At a high level, reactive maintenance refers to performing maintenance tasks on equipment only after a notable event has already occurred. Depending on the extent of the damage observed, a reactive approach can result in a significant repair, or worse, total equipment replacement. On the other hand, a proactive approach aims to service equipment before any notable deterioration. 

In practice, a proactive approach requires focusing on processes to gather and analyze relevant data. For instance, investing in technologies to digitally monitor water quality is becoming increasingly common. Real-time data about water quality and flow conditions allows maintenance teams to respond to patterns instantaneously. Predictive maintenance becomes a viable maintenance strategy by taking historical data patterns that can illustrate future trends.

A proactive maintenance strategy aims to catch the collective instances of deterioration that eventually lead to a breakdown. A proactive approach to maintenance reduces equipment downtime by eliminating the contributors to failure.

Tip #3 - Explore the Available Tools for Asset Optimization

While gathering massive amounts of data is a crucial step to asset optimization, it is by no means the end of the journey. To get the most out of their data, companies have to receive it in an easily digestible and actionable form. The good news is that several available tools aim to make sense of all the available information.

The Internet of Things (IoT) has made communication between devices more seamless than ever. The interconnectedness between physically separated products has opened the doors for advanced software that brings everything together.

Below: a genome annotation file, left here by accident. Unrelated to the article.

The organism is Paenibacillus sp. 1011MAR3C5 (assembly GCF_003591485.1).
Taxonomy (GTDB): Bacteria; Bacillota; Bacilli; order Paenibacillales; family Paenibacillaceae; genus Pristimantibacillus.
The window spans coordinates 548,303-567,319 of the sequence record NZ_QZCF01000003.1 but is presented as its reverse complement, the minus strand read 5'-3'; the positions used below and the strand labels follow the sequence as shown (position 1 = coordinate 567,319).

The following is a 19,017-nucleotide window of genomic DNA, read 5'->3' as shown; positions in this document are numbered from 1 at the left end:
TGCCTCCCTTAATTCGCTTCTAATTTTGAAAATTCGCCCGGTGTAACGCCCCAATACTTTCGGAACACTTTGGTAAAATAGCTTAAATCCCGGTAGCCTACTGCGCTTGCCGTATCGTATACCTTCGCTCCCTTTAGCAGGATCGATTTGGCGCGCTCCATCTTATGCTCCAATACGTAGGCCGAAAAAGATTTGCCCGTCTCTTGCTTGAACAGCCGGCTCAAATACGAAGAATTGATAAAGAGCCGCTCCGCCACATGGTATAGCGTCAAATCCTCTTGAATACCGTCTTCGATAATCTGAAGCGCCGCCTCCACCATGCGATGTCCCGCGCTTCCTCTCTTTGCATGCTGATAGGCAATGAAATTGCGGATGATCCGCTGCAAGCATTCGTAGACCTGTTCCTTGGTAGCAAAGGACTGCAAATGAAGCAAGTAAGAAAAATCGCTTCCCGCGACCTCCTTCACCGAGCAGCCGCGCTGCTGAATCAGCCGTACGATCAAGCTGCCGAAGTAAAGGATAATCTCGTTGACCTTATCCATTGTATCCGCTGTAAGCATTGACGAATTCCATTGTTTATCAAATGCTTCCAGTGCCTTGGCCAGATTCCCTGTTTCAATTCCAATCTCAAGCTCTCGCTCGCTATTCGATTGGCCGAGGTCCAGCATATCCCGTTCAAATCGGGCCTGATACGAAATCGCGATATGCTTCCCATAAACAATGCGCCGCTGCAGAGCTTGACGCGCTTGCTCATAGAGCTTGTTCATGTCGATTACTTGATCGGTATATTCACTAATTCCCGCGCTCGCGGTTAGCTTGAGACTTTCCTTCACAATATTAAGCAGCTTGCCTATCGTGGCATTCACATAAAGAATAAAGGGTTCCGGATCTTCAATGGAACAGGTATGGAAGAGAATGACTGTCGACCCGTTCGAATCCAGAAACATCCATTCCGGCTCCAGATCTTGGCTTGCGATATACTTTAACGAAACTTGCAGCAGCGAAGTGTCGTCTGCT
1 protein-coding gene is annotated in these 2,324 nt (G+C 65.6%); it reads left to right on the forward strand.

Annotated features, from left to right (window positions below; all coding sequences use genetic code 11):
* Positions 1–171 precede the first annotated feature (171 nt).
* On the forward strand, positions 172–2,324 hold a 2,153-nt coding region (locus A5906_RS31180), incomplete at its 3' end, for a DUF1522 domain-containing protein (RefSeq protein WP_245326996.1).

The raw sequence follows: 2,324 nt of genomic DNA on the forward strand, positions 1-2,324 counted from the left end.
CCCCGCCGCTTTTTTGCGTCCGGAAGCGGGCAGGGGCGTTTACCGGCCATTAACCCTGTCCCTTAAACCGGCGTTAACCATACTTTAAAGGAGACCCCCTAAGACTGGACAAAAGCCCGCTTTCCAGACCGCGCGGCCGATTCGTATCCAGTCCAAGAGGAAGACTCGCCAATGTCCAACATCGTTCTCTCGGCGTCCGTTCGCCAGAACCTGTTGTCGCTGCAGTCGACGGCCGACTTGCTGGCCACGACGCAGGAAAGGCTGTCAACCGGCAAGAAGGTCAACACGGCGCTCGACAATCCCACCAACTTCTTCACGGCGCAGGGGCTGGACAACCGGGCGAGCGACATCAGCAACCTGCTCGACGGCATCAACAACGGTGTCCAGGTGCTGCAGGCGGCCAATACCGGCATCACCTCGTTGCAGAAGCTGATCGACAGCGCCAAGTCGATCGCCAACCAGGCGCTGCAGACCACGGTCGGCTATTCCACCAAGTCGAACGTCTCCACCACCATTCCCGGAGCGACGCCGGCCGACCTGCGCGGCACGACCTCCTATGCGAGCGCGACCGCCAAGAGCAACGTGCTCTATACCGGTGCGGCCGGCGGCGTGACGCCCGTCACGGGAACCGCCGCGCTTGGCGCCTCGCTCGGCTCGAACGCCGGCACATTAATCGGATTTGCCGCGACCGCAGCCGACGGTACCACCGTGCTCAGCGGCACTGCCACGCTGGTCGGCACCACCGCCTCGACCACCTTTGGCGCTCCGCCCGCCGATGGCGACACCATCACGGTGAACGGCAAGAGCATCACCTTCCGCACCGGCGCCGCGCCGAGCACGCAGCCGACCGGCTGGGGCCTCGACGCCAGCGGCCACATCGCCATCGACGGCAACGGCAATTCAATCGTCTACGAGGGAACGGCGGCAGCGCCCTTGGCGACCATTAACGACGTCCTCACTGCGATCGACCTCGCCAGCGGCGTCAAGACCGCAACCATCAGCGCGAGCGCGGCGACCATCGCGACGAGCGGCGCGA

For example, Computerized Maintenance Management Systems (CMMS) incorporate all maintenance activities and assets into a central system. A CMMS software allows teams to track upcoming maintenance activities and monitor progress statuses for ongoing tasks.

Enterprise Asset Management (EAM) software is another program that takes a more holistic approach to managing assets. It takes advantage of the devices’ ability to communicate to gather data about the conditions of a machine. By monitoring performance analytics, alongside information about the cost of an asset, companies can track the valuable work an asset provides. In turn, a facility gets valuable insights in identifying ways to optimize its assets.

Tip #4 - Identify the KPIs That Matter

Facilities will typically develop initiatives to optimize the use of their assets. As with any other business project, management teams should have a way of quantifying and describing success. Key Performance Indicators (KPIs) are metrics that define the criteria for effectiveness. They also highlight both the strong and weak points of the overall strategy.